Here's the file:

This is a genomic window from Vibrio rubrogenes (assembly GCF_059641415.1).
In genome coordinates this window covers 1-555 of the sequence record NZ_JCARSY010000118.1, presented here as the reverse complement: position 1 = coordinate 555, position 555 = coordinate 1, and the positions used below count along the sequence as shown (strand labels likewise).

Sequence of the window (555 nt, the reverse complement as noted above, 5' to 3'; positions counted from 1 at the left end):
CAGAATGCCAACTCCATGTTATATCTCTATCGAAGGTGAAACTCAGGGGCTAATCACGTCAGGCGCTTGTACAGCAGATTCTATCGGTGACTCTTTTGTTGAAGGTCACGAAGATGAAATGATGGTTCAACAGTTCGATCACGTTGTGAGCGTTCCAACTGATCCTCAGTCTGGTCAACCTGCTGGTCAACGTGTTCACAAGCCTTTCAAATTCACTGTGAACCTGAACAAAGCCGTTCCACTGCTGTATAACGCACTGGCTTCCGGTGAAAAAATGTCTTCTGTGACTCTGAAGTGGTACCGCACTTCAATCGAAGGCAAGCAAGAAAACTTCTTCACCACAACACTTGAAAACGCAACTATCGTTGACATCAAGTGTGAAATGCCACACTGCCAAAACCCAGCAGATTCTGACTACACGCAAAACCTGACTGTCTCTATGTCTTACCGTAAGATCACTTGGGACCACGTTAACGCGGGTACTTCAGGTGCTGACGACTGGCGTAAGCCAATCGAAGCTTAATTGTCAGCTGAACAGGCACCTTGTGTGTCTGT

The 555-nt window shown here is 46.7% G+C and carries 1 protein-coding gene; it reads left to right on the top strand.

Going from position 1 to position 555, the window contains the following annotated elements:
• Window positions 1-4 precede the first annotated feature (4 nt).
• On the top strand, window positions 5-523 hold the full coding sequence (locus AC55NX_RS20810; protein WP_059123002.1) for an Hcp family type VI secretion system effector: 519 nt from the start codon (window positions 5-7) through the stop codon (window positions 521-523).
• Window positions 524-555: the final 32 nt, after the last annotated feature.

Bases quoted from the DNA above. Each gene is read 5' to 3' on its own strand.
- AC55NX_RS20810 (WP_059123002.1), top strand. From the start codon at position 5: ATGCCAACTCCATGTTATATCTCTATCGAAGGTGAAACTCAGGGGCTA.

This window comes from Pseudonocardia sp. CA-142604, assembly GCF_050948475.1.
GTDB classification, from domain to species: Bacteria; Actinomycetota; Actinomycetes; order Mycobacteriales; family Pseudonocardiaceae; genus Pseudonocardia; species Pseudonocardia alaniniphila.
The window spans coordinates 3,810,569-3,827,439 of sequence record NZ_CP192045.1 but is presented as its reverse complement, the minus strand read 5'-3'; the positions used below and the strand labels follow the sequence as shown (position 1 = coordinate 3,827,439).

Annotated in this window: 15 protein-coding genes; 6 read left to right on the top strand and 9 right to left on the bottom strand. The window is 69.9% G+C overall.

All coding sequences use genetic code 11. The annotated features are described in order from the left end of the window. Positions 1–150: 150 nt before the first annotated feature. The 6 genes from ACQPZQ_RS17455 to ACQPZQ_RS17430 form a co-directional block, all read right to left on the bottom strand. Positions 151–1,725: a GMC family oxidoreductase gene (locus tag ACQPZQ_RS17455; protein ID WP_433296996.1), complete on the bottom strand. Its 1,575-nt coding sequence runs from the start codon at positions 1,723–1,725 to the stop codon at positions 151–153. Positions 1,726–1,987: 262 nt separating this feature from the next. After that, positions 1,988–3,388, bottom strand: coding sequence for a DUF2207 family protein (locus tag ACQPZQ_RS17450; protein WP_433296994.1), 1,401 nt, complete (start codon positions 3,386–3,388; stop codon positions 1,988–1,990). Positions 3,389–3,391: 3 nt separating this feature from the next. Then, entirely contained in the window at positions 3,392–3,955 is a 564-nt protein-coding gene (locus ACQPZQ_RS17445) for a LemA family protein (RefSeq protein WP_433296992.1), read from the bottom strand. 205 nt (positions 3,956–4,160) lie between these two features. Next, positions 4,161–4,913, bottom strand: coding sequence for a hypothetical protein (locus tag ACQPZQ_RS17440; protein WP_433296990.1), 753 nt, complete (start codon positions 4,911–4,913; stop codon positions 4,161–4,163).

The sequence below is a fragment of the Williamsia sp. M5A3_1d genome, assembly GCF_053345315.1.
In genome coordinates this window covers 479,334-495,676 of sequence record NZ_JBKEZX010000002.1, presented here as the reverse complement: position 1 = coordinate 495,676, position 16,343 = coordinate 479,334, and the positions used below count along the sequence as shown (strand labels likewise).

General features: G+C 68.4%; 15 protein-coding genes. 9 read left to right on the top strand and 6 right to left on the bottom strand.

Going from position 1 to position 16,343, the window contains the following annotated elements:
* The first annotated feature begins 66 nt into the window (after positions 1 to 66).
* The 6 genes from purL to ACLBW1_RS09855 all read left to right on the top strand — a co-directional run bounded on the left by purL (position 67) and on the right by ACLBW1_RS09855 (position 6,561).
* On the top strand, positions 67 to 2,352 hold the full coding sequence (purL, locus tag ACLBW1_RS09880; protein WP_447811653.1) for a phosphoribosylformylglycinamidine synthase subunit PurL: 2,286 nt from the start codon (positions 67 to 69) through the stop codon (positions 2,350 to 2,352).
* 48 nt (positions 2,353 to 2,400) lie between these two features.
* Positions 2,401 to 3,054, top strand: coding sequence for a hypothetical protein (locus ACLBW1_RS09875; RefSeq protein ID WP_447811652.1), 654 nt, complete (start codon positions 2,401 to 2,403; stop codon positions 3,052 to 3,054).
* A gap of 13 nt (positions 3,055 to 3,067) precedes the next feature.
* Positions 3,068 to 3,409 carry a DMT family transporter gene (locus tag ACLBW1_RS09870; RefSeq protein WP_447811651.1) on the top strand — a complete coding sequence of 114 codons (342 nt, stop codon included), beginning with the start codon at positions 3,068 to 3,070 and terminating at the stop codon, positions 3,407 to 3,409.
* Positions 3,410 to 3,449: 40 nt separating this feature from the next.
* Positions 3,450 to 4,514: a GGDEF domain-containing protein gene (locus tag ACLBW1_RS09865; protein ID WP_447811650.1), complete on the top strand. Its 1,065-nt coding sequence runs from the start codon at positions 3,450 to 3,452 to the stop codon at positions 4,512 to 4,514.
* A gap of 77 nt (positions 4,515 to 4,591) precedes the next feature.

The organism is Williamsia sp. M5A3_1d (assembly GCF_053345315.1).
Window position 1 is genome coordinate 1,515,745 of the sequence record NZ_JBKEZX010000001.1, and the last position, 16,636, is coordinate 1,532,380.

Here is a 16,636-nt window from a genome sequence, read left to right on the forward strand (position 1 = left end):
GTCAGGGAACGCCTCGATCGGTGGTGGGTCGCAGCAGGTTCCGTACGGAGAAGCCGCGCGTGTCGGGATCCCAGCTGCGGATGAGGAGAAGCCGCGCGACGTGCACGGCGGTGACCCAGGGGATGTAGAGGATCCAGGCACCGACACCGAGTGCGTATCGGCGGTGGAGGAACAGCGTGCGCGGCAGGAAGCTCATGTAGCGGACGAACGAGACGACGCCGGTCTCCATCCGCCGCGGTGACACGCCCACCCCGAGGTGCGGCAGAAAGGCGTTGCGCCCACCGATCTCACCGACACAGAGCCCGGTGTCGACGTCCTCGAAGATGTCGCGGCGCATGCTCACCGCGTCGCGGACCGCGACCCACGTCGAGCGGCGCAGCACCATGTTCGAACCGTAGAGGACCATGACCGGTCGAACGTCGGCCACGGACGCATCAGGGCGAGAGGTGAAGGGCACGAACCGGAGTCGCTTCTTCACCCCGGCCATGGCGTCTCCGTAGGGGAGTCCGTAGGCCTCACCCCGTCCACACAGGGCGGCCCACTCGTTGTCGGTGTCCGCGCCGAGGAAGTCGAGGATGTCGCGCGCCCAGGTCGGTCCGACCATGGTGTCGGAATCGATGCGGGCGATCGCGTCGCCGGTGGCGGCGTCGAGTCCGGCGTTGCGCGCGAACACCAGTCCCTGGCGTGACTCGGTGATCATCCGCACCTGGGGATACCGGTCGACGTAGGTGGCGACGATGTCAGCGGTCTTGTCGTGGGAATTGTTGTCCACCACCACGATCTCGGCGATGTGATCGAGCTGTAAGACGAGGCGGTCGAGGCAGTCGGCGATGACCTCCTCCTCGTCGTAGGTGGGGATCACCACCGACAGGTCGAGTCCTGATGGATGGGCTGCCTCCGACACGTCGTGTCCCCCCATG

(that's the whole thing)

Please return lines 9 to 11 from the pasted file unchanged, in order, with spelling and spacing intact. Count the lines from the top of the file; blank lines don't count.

• Window positions 524-555: the final 32 nt, after the last annotated feature.

Bases quoted from the DNA above. Each gene is read 5' to 3' on its own strand.
- AC55NX_RS20810 (WP_059123002.1), top strand. From the start codon at position 5: ATGCCAACTCCATGTTATATCTCTATCGAAGGTGAAACTCAGGGGCTA.